Fishing & Boating News

Duck Tales

Lake Sam Rayburn & Toledo Bend

by: Duck Wright,

(Sunday, November 01,1998 - Zavalla, TX) Boy, what a year this has been! Let's try to recap the high points in the world of fishing in East Texas in 1998.

First of all, this Spring, we had an abundance of rain, and Rayburn and Toledo Bend, were both at a very high water level when the Black Bass went into spawn. On both lakes, the anglers were fishing in water, that normally was non-existent. This proved to be good for both lakes, because I think we had one of the best spawns that either lakes had seen in a long time. Evidence of that spawn is being seen right now, in that there are a tremendous amount of small bass being caught on both ponds.

Next, East Texas, experienced one of the driest summers in history. Through extreme drought and with both lakes, being generation lakes, the drop in the water levels, came close to also setting an all time record in low conditions. As of this article, both lakes are several feet below normal pool levels. This, and the fact that both lakes have experienced a condition, during the hottest summer in history, concerning an unexplained fish-kill, of very large sized black bass. The reasons given for the loss of such quality fish, is still not clear. Texas biologists have given several possibilities. One of these which I feel may be the real reason, is that the deeper water, especially on Rayburn, lost oxygen, thus causing the loss of these fish. Regardless of the real reason, the fishing pressure on both lakes, was probably as intense as ever. Both lakes gave up huge stringers, all summer long.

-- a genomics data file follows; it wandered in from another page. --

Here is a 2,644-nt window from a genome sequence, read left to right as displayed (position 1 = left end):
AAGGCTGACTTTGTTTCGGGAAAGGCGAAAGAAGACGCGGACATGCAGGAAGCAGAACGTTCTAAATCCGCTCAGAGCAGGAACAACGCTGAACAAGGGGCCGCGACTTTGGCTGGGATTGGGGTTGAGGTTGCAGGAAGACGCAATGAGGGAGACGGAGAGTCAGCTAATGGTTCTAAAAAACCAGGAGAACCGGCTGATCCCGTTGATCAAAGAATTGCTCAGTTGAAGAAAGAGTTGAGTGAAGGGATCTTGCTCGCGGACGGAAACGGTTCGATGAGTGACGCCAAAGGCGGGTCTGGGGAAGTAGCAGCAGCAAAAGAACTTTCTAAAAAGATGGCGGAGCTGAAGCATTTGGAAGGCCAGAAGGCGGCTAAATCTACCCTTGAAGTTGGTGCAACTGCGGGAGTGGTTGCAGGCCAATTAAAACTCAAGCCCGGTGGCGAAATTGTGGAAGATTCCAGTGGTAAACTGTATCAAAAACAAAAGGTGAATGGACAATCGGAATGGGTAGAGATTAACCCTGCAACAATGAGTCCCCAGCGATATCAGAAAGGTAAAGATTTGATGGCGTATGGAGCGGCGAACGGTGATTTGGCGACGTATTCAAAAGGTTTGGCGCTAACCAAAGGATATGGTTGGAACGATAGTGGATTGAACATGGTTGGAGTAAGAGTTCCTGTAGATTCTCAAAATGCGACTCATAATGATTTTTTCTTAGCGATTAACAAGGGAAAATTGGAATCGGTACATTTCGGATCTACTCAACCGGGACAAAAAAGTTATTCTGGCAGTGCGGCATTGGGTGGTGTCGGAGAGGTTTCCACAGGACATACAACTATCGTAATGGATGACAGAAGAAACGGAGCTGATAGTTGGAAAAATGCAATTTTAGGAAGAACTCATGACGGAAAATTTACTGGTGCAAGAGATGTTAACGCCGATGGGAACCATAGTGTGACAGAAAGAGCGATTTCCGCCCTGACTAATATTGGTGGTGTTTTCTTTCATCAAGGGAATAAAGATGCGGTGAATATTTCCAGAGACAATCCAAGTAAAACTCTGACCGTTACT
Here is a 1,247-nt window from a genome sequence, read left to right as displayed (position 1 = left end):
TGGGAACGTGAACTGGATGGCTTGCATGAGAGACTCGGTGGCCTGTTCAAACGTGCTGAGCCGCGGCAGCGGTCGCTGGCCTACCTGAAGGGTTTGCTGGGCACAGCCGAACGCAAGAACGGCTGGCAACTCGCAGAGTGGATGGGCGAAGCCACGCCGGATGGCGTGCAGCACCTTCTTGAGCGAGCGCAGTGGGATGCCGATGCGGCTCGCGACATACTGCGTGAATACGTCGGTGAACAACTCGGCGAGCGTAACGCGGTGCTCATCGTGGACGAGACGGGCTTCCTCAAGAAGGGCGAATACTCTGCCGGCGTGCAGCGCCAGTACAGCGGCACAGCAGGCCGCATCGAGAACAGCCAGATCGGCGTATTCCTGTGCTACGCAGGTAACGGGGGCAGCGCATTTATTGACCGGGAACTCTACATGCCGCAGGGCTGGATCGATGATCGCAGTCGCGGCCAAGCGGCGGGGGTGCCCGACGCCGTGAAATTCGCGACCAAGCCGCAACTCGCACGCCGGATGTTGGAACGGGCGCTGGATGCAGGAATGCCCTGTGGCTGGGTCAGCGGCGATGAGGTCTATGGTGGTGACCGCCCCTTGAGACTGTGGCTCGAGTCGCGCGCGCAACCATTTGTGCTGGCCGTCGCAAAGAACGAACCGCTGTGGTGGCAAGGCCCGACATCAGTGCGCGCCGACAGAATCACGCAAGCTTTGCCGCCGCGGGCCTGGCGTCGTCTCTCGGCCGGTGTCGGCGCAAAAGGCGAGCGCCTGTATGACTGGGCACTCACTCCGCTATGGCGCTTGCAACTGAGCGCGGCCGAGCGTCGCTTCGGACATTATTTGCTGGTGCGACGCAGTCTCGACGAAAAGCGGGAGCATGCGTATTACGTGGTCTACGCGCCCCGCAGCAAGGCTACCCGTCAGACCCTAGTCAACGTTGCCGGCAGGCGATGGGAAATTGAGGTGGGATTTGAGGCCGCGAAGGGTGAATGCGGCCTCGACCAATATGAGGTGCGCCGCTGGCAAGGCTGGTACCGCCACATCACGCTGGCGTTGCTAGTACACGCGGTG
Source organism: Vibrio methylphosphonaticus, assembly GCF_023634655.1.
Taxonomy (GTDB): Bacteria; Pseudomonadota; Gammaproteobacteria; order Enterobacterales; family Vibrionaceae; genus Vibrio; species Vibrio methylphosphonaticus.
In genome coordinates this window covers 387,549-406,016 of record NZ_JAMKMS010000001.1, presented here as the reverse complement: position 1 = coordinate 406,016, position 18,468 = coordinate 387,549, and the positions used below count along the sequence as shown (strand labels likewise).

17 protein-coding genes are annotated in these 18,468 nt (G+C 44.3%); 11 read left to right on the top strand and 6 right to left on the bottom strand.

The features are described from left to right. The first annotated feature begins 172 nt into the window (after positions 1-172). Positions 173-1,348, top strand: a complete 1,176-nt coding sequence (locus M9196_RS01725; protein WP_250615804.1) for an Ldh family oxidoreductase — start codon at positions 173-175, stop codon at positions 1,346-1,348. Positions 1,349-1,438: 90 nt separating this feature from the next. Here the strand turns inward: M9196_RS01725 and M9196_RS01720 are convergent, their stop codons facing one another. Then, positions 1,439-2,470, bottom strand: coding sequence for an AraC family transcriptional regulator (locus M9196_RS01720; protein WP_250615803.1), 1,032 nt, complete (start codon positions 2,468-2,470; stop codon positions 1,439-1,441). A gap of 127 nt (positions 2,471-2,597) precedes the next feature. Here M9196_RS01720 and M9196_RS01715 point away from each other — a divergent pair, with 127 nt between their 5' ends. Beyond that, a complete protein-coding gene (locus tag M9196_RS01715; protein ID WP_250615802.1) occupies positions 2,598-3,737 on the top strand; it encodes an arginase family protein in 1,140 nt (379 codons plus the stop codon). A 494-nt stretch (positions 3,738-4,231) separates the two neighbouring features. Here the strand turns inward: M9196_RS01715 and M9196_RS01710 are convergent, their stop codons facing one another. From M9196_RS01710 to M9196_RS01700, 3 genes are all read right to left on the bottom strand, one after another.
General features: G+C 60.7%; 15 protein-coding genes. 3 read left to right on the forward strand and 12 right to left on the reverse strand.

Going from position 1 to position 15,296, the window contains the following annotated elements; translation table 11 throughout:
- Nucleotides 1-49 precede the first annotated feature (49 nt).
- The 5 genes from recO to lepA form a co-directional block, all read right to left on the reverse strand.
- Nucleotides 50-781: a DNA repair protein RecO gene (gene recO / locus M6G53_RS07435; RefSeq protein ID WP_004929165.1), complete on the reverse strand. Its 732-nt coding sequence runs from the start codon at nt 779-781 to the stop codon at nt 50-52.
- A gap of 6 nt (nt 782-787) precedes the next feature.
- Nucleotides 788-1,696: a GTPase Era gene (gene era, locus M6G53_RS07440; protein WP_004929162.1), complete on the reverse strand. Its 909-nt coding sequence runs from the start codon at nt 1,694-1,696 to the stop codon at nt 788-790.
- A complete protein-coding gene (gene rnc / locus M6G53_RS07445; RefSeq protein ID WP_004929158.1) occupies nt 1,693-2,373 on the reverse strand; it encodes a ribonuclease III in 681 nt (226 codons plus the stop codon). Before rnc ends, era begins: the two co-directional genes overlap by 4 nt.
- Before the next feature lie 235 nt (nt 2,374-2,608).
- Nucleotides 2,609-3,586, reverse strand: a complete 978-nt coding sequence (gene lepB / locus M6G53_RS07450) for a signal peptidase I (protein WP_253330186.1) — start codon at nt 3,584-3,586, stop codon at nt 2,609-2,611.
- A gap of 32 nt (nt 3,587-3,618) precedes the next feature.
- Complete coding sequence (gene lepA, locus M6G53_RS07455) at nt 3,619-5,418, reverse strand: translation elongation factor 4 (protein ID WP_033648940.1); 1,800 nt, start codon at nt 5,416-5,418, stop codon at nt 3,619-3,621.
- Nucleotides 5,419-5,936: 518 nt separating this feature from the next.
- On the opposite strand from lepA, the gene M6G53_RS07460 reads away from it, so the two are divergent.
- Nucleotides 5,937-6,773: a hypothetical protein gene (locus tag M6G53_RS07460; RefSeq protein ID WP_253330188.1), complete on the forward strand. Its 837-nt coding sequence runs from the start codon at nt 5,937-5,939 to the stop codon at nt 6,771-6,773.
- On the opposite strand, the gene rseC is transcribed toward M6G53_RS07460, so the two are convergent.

The low water levels on both lakes this summer also had another effect on fishing. For the anglers that generally fish on the South ends of both lakes, the changes would not have been as evident as the anglers that fish North on either lake. The amount of hydrilla on both lakes, on the upper ends was less than I have seen in my 15 years of guiding on these lakes. Sam Rayburn did not have hardly any vegetation north of Veach Basin this year. The Black Forest area had almost no hydrilla, which is very unusal for Rayburn. I don't know the reason for this, but needless to say, those anglers that fish in the northern regions of the lake, ran into a different fishing pattern than usual.

With the extended warm water conditions, both lakes are just now going into a fall pattern, which everyone knows that fish these ponds, Top Water is starting. Well that is a brief recap of 1998, and I'm looking forward to the Fall-Winter pattern on both lakes.

Until next time Good Fishing and Smile, Someone Loves You.

Duck